1 filled with fear or apprehension; "afraid even to turn his head"; "suddenly looked afraid"; "afraid for his life"; "afraid of snakes"; "afraid to ask questions" [syn: afraid(p)] [ant: unafraid(p)]
2 filled with regret or concern; used often to soften an unpleasant statement; "I'm afraid I won't be able to come"; "he was afraid he would have to let her go"; "I'm afraid you're wrong"
3 feeling worry or concern or insecurity; "She was afraid that I might be embarrassed"; "terribly afraid of offending someone"; "I am afraid we have witnessed only the first phase of the conflict"
4 having feelings of aversion or unwillingness; "afraid of hard work"; "affaid to show emotion"
Etymologyafrayed, affraide, past participle of afraien (“to affray”), from afrayer, from esfreer (see also afeard).
- Rhymes with: -eɪd
- Impressed with fear or apprehension; in fear; apprehensive.
- He is afraid of death.
- He is afraid to die.
- He is afraid that he will die.
- He is afraid to die.
- He is afraid of death.
- In the context of "colloquially|to soften a statement":
regretful that (something undesirable is true)
- I am afraid I can not help you in this matter.
impressed with fear or apprehension; in fear; apprehensive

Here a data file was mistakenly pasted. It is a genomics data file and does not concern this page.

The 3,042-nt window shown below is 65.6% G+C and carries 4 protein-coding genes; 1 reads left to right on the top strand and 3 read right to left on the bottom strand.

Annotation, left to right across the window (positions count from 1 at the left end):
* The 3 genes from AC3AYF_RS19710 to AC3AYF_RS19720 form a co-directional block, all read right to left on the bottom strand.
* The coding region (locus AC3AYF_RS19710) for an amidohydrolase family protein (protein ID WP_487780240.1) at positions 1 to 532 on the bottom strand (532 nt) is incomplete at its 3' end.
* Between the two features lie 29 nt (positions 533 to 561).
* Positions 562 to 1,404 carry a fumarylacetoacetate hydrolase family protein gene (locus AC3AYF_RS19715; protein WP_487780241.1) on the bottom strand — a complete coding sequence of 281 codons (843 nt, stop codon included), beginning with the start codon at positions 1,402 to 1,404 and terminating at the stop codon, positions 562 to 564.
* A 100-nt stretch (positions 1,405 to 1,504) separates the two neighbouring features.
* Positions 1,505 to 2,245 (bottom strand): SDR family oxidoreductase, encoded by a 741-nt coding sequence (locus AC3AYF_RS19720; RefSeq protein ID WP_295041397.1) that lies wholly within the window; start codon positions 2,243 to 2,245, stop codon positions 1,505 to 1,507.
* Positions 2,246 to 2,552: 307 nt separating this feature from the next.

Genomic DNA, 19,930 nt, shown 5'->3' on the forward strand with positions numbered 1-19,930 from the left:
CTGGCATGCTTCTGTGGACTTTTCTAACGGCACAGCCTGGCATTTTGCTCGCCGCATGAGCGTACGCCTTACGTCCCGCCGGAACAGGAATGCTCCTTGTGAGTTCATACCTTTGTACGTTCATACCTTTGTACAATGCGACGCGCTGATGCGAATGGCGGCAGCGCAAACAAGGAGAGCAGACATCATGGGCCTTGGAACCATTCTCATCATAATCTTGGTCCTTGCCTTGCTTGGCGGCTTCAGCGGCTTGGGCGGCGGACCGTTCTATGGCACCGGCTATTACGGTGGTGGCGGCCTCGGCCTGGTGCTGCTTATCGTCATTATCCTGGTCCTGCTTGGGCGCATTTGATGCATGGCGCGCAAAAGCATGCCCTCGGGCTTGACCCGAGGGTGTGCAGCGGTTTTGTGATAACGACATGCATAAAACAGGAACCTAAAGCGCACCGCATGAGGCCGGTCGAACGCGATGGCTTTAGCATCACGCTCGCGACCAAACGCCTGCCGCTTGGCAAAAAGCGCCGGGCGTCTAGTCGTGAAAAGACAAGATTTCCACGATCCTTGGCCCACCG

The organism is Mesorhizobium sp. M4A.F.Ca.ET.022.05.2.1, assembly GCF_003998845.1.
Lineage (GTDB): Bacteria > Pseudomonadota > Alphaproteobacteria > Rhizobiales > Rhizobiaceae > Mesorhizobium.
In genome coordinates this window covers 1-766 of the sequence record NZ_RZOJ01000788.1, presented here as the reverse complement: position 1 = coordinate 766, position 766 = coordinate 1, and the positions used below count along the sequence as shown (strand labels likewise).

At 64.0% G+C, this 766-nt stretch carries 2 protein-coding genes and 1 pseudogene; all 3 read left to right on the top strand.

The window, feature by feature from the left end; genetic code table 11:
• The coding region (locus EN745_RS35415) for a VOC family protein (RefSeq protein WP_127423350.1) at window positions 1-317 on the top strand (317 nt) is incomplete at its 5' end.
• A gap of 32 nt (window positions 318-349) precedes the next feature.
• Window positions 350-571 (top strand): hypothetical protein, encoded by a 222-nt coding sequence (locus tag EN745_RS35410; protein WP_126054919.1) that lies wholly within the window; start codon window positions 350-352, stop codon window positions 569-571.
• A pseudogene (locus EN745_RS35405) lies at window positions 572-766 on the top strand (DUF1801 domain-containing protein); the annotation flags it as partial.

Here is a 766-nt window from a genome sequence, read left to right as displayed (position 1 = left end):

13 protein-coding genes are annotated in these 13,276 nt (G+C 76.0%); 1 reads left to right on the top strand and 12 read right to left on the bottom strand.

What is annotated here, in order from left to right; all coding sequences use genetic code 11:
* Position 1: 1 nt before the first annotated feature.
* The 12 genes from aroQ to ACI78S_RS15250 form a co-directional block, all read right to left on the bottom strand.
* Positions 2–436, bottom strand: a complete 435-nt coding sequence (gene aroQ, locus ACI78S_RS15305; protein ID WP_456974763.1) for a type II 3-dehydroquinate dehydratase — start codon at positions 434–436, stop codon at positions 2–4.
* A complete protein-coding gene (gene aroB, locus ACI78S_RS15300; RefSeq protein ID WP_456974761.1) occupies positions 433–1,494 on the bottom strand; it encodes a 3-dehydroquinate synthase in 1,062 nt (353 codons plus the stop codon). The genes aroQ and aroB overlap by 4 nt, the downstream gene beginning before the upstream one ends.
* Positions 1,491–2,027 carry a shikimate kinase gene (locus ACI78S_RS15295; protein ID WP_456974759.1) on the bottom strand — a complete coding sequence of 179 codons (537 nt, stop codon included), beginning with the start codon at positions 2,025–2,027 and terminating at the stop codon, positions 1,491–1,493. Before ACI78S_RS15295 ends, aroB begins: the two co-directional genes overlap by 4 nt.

colloquially, to soften a statement: regretful that something undesirable is true
Fear is an emotional response to tangible and realistic dangers. Fear should be distinguished from anxiety, an emotion that often arises out of proportion to the actual threat or danger involved, and can be subjectively experienced without any specific attention to the threatening object.
Most fear is usually connected to pain (e.g., some fear heights because if they fall, they may suffer severe injury or even die upon landing). Behavioral theorists, like Watson and Ekman, have suggested that fear is one of several very basic emotions (e.g., joy and anger). Fear is a survival mechanism, and usually occurs in response to a specific negative stimulus.
EtymologyThe Old English term fǣr meant not the emotion engendered by a calamity or disaster but rather the event itself. The first recorded usage of the term "fear" with the sense of the “emotion of fear” is found in a medieval work written in Middle English and composed around 1290. The most probable explanation for the change in the meaning of the word fear is the existence in Old English of the related verb fǣran, which meant “to terrify, take by surprise.”
Serious fear is a response to some formidable impending peril, while trifling fear arises from confrontation with inconsequential danger.
Fear can be described by different terms in accordance with its relative degrees. Personal fear varies extremely in degree from mild caution to extreme phobia and paranoia. Fear is related to a number of emotional states including worry, anxiety, terror, fright, paranoia, horror, panic (social and personal), persecution complex and dread.
Fears may be a factor within a larger social network, wherein personal fears are synergetically compounded as mass hysteria.
- Paranoia is a term used to describe a psychosis of fear, described as a heightened perception of being persecuted, false or otherwise. This degree of fear often indicates that one has changed their normal behavior in radical ways, and may have become extremely compulsive. Sometimes, the result of extreme paranoia is a phobia.